Nadia Hashimi

Born12 December 1977
NationalityAmerican
Education
Brandeis University (1996–2000),
NYU Grossman School of Medicine,
SUNY Downstate Medical School

Biography

Author and prominent Afghan-American physician Nadia Hashimi is widely recognized. Numerous awards have been given to her books around the world for accurately capturing the lives of Afghans living in and outside of Afghanistan.

Early Life and Heritage

Hashimi’s heritage was very important in shaping her sense of self and view of the world. She was born to Afghan refugees who came to the US in the early 1970s. As a child, the stories her family told her about Afghanistan—its rich culture and hard life, especially for women—had a big effect on her. These stories made her feel very connected to her Afghan background and made her want to write about it. Hashimi’s educational background is as broad as her interests. She got her Bachelor of Science in Middle Eastern Studies from Brandeis University and her Medical Degree from SUNY Downstate Medical Centre. As a doctor, her job has had a big impact on how she sees life. A lot of the time, her work is about care, strength, and how fragile the human spirit is.

Professional Impact

Hashimi’s first book, “The Pearl That Broke Its Shell,” came out in 2014 and made her a major new literary voice. Following the lives of two Afghan women who lived one hundred years apart, the story shows how they both wanted to break the rules and standards of society. Through her moving writing, Hashimi shows readers how complicated Afghan society is and how strong Afghan women are. Her work has been getting a lot of applause from both critics and readers. It is known for telling complex stories that span generations and countries. “When the Moon is Low”, “A House Without Windows”, and “Sparks Like Stars” are some of Hashimi’s other works. These came after her first book. Each book looks at a different part of Afghan life, from how the Taliban’s rule changed things to the stories of Afghans who left their country. Hashimi’s writing has become an important cultural link because it tells people around the world about Afghanistan and its people and makes them feel sorry for them.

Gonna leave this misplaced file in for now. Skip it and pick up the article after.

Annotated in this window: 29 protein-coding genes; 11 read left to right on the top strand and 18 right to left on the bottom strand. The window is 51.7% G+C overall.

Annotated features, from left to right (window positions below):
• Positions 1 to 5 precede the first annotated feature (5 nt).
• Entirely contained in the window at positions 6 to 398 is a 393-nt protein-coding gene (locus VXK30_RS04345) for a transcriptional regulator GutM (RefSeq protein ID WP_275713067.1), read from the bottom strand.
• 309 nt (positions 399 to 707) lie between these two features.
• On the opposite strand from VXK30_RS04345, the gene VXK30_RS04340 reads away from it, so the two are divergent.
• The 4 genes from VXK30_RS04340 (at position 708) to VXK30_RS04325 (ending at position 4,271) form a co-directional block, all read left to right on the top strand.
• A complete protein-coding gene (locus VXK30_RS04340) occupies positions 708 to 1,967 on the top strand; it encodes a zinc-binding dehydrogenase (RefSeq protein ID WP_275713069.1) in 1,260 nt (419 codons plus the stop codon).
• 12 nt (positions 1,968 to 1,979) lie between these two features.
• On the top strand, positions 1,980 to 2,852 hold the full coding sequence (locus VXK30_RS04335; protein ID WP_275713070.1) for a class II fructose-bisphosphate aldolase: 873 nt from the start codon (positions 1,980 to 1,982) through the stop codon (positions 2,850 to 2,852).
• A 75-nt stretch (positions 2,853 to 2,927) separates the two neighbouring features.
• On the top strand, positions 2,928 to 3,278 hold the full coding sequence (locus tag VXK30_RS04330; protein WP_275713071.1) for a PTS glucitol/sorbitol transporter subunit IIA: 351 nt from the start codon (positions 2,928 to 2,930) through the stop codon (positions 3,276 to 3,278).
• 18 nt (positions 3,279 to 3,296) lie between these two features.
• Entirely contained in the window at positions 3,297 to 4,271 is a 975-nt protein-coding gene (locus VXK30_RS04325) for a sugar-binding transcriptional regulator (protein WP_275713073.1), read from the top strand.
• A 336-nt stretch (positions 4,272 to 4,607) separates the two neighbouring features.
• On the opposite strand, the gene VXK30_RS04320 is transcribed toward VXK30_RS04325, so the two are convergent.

Also Read Some Other Authors –

Exploration of Afghan Life

In addition to writing books, Nadia Hashimi has worked to protect the rights and well-being of women and children, especially in Afghanistan. Health, gender, and war are all linked, and her background in medicine and culture makes her uniquely qualified to talk about these issues. Hashimi has been a guest speaker more than once, bringing attention to the situation of Afghan women and how education and freedom can help them do well. Her commitment to helping others is like the humanity and persistence of her characters, and she does more than just write about them.

Inspiration and Global Recognition

American Afghans look up to Hashimi as an inspiration, and readers all over the globe know her for her writing and action. The Afghan spirit may be found in her stories, which are read by people from all walks of life and countries. Her nuanced portrayal of the Afghan people and their country makes readers question what they thought they knew about a country that is too often shown in a bad light. Nadia Hashimi leaves an indelible mark on literature and society as she keeps writing and speaking out about things that are important to her. She becomes a powerful voice for the Afghan people and an inspiring figure in the history of writing and activism around the world.

External Links

https://www.loc.gov/bookfest/author/nadia_hashimi

http://www.nadiahashimi.com/

https://www.washingtonpost.com/lifestyle/magazine/how-an-emergency-room-pediatrician-became-a-global-bestselling-author/2015/11/02/220ff5a6-58b6-11e5-b8c9-944725fcd3b9_story.html

 

Aishwarya Gurg

I am an avid reader, content creator and writer and a mother. I am an MBA by profession with 5 years of corporate experience. I have travelled extensively across the nation and abroad, which has given me a wider perspective about life. I believe in equal opportunities and inclusivity. I have lived by the mantra of less judging and more uplifting each other for a better tomorrow.